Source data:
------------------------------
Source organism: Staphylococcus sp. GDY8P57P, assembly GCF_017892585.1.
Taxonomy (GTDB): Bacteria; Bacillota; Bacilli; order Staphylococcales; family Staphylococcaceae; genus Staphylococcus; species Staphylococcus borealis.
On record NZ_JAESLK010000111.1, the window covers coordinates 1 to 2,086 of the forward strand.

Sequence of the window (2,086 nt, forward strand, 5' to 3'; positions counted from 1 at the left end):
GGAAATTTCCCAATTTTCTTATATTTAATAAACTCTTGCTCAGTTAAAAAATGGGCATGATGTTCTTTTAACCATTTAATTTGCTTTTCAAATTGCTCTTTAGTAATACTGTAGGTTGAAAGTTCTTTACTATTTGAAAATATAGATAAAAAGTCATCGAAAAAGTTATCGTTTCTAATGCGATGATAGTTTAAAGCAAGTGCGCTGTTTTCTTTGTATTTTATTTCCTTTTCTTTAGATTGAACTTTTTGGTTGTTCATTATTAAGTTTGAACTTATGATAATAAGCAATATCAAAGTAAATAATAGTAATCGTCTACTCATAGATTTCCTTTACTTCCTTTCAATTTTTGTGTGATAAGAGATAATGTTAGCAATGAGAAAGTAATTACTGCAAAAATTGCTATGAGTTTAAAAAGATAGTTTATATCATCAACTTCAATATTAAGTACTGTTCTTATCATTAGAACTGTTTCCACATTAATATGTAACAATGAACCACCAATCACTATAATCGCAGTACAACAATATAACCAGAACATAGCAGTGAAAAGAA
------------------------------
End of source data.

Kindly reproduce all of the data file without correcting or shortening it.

Source organism: Staphylococcus sp. GDY8P57P, assembly GCF_017892585.1.
Taxonomy (GTDB): Bacteria; Bacillota; Bacilli; order Staphylococcales; family Staphylococcaceae; genus Staphylococcus; species Staphylococcus borealis.
On record NZ_JAESLK010000111.1, the window covers coordinates 1 to 2,086 of the forward strand.

Sequence of the window (2,086 nt, forward strand, 5' to 3'; positions counted from 1 at the left end):
GGAAATTTCCCAATTTTCTTATATTTAATAAACTCTTGCTCAGTTAAAAAATGGGCATGATGTTCTTTTAACCATTTAATTTGCTTTTCAAATTGCTCTTTAGTAATACTGTAGGTTGAAAGTTCTTTACTATTTGAAAATATAGATAAAAAGTCATCGAAAAAGTTATCGTTTCTAATGCGATGATAGTTTAAAGCAAGTGCGCTGTTTTCTTTGTATTTTATTTCCTTTTCTTTAGATTGAACTTTTTGGTTGTTCATTATTAAGTTTGAACTTATGATAATAAGCAATATCAAAGTAAATAATAGTAATCGTCTACTCATAGATTTCCTTTACTTCCTTTCAATTTTTGTGTGATAAGAGATAATGTTAGCAATGAGAAAGTAATTACTGCAAAAATTGCTATGAGTTTAAAAAGATAGTTTATATCATCAACTTCAATATTAAGTACTGTTCTTATCATTAGAACTGTTTCCACATTAATATGTAACAATGAACCACCAATCACTATAATCGCAGTACAACAATATAACCAGAACATAGCAGTGAAAAGAA